Great Britain

Italy: Many G20 nations want more urgent climate goals

Many of the climate and energy ministers at a Group of 20 meeting hosted by Italy agreed Friday to work toward even more ambitious goals for fighting climate change than those established in the 2015 Paris accords, an Italian official said.

Italy’s minister of ecological transition, Roberto Cingolani, also said during a news conference that concern over last week's devastating flooding in Germany, Belgium and the Netherlands was palpable during the two days of negotiations in Naples Germany and the European Union are G-20 members.

“All began by offering condolences” to the representatives of the affected countries, Cingolani said. Such natural disasters are “changing consciences,” even on a political level, he said.

Climate scientists say the link between extreme weather and global warming is unmistakable, making it clear that urgent action is needed. The G-20 nations collectively account for some 80% of the world's gross domestic product and some 60% of the planet's population.

At the Naples talks, the United States, the European Union, Japan and Canada made clear they “firmly intend to go faster than the Paris agreement by the (end of) the decade, and below 1.5 degrees," Cingolani said.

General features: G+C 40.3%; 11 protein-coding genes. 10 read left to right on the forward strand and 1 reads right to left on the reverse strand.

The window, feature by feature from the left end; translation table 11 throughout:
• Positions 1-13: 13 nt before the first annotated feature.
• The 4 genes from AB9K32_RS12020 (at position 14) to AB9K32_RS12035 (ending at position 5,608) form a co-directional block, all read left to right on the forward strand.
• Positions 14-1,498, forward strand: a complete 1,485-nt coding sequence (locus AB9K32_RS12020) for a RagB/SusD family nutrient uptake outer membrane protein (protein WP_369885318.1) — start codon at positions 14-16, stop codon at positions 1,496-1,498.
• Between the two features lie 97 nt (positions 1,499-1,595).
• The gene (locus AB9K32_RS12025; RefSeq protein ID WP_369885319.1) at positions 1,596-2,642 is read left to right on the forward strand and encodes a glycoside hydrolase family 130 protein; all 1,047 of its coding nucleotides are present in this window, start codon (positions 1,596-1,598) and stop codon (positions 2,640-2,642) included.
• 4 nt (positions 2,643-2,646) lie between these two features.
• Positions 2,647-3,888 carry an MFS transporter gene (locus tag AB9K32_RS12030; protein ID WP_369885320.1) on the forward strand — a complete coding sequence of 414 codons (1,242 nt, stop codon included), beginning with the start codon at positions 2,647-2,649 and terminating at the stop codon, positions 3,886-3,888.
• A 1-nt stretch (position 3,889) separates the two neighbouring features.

World leaders agreed six years ago in Paris to work to keep global temperatures from increasing more than 2 degrees Celsius (3.6 degrees Fahrenheit), and ideally no more than 1.5 degrees C (2.7 F) by the end of the century. Scientists say both goals will be missed by a wide margin unless drastic steps are taken to reduce emissions.

“That half degree could make an enormous difference in terms of glacial melting” and other phenomena linked to climate change, Cingolani said.

In any case, Cingolani said, all G-20 members agreed to at least meet the Paris goals. ”There is no country which puts the Paris accords in doubt,” he said.

U.S. President Joe Biden’s climate envoy, John Kerry, participated in the Naples talks. Earlier in the week, Kerry called on China to join the United States in urgently cutting greenhouse gases.

The majority of the countries at the conference also backed a goal of moving faster to reduce the use of coal, the Italian minister said, without naming all of the nations.

But during the talks, China, as well as Russia and India, were “more prudent” in embracing more ambitious goals, Cingolani said.

“For those countries, it means putting into question an economic model," he said.

Exactly what commitment nations, including those which heavily pollute, are willing to make toward fighting climate change will be also on display at U.N. climate conference taking place in Scotland in November.

The national leaders of the G-20 countries will have the opportunity to thrash out the sticking points that emerged in Naples when they meet in Rome at the end of October.

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